Sixteen people including six children were killed in Sri Lanka on Friday when suicide Islamists blew themselves up in a raid, police report.
Sri Lankan security forces were raiding a house in search of suspects connected with the Easter suicide bombings when militants opened fire and set off explosives.
The gun battle between troops and the suspected Islamists erupted in Sainthamaruthu in Ampara, which is about 230 miles (370km) from the capital, Colombo.
“Troops retaliated and raided the safe house where a large cache of explosives had been stored,” said a police spokesman in a statement.
According to him, three of the suspected bombers are among the sixteen dead after the shootout.
The militants are said to be part of the National Thowheed Jama’at (NTJ), a jihadist group blamed for last Sunday’s attacks in which more than 250 people were killed and about 500 were left injured.
Among the killed on Friday was a woman, who was passing in a rickshaw at the time of the raid.
A child and a woman survived the explosion at the house, but were critically injured and hospitalized, said Ruwan Sunasekara, a police spokesman.
Footage circulating online after the shooting showed a house strewn with rubble and bodies being picked over by the police.
According to Aliyar Mohamed, who lives opposite the house in which the explosives were detonated, the building was rented to people from Kattankudy.
‘Four days after they rented the place, more than two people started moving in. The landlord and the neighbours became suspicious when a larger crowd moved in and they started moving boxes in and out of the house in a van,’ said Mohamed Saleem, President of Jamiathul Ulema, a governing Muslim body.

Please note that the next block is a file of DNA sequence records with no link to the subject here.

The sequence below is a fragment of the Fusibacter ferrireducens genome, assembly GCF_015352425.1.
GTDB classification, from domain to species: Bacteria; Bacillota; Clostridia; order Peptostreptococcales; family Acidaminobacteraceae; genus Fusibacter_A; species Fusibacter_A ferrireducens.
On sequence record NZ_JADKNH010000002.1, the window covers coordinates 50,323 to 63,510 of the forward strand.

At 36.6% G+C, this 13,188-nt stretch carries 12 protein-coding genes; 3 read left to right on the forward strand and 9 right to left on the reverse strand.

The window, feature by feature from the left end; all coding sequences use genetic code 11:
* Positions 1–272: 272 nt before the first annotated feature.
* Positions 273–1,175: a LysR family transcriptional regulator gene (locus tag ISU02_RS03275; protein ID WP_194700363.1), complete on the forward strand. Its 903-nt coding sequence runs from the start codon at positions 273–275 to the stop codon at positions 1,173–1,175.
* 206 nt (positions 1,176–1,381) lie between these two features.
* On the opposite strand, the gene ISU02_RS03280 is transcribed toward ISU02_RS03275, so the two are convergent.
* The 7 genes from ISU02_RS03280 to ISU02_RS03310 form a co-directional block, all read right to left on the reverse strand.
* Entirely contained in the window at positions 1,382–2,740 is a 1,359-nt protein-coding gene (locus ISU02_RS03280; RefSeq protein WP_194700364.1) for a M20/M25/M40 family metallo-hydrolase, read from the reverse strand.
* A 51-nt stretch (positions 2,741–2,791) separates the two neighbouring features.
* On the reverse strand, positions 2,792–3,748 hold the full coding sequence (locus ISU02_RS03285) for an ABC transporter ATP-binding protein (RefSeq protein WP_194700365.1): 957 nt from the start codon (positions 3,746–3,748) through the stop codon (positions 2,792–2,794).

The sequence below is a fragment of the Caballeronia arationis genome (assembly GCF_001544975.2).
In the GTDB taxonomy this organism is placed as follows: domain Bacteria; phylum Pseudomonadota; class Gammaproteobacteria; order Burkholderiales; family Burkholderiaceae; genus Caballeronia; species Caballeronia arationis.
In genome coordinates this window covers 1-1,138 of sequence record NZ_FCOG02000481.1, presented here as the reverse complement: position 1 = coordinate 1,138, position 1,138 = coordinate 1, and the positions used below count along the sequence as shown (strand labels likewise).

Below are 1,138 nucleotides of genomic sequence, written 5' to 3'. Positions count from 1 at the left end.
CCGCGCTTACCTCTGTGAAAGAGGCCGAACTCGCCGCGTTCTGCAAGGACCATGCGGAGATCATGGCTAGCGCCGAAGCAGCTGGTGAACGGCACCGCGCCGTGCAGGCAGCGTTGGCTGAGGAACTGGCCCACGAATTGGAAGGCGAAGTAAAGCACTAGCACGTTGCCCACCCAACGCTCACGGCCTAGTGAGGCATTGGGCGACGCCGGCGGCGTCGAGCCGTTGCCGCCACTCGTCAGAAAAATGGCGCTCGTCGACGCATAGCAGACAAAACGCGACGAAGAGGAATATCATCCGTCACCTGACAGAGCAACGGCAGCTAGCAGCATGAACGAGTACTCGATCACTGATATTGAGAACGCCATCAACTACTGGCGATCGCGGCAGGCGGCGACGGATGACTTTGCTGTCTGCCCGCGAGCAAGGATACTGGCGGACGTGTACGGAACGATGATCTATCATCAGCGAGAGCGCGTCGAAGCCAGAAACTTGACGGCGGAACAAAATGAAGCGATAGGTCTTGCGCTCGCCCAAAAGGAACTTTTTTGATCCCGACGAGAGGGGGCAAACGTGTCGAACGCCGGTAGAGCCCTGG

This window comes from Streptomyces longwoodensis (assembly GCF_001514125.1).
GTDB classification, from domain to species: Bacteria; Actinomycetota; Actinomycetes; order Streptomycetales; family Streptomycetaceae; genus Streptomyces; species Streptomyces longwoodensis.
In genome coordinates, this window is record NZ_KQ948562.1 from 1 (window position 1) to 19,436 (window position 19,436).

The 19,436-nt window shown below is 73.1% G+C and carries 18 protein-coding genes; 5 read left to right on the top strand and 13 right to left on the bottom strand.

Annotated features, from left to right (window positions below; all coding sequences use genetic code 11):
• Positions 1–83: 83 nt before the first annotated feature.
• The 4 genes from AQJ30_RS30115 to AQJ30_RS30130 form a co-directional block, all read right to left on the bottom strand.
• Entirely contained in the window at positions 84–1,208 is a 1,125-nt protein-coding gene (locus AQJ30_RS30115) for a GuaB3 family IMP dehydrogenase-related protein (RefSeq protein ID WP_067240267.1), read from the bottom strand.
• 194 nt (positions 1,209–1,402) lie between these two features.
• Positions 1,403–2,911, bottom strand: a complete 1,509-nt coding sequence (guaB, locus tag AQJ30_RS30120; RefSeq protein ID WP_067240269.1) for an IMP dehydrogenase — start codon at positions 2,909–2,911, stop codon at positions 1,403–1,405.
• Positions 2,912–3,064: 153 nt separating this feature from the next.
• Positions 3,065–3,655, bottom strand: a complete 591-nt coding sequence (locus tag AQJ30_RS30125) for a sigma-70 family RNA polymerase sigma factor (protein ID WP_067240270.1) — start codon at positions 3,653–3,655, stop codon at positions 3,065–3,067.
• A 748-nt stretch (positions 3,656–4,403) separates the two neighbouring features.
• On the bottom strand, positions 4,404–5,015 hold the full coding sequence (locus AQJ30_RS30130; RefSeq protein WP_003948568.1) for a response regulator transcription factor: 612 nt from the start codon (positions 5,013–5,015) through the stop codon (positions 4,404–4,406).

Because of the clashes, more than 600 Muslims fled the area and took shelter in a school, residents said.
Around the time of the shooting, troops raided another house, in which they found Islamic State flags, suicide kits, military uniforms, explosives and a drone.
‘Every household in the country will be checked,’ said President Maithripala Sirisena in a meeting on Friday. ‘The lists of permanent residents of every house will be established to ensure no unknown persons could live anywhere.’
The attacks in Sri Lanka are the deadliest act of violence since the end of the 26-year civil war in 2009 when between 70,000 and 80,000 people were killed.
The government urged Muslims to stay at home for Friday prayers.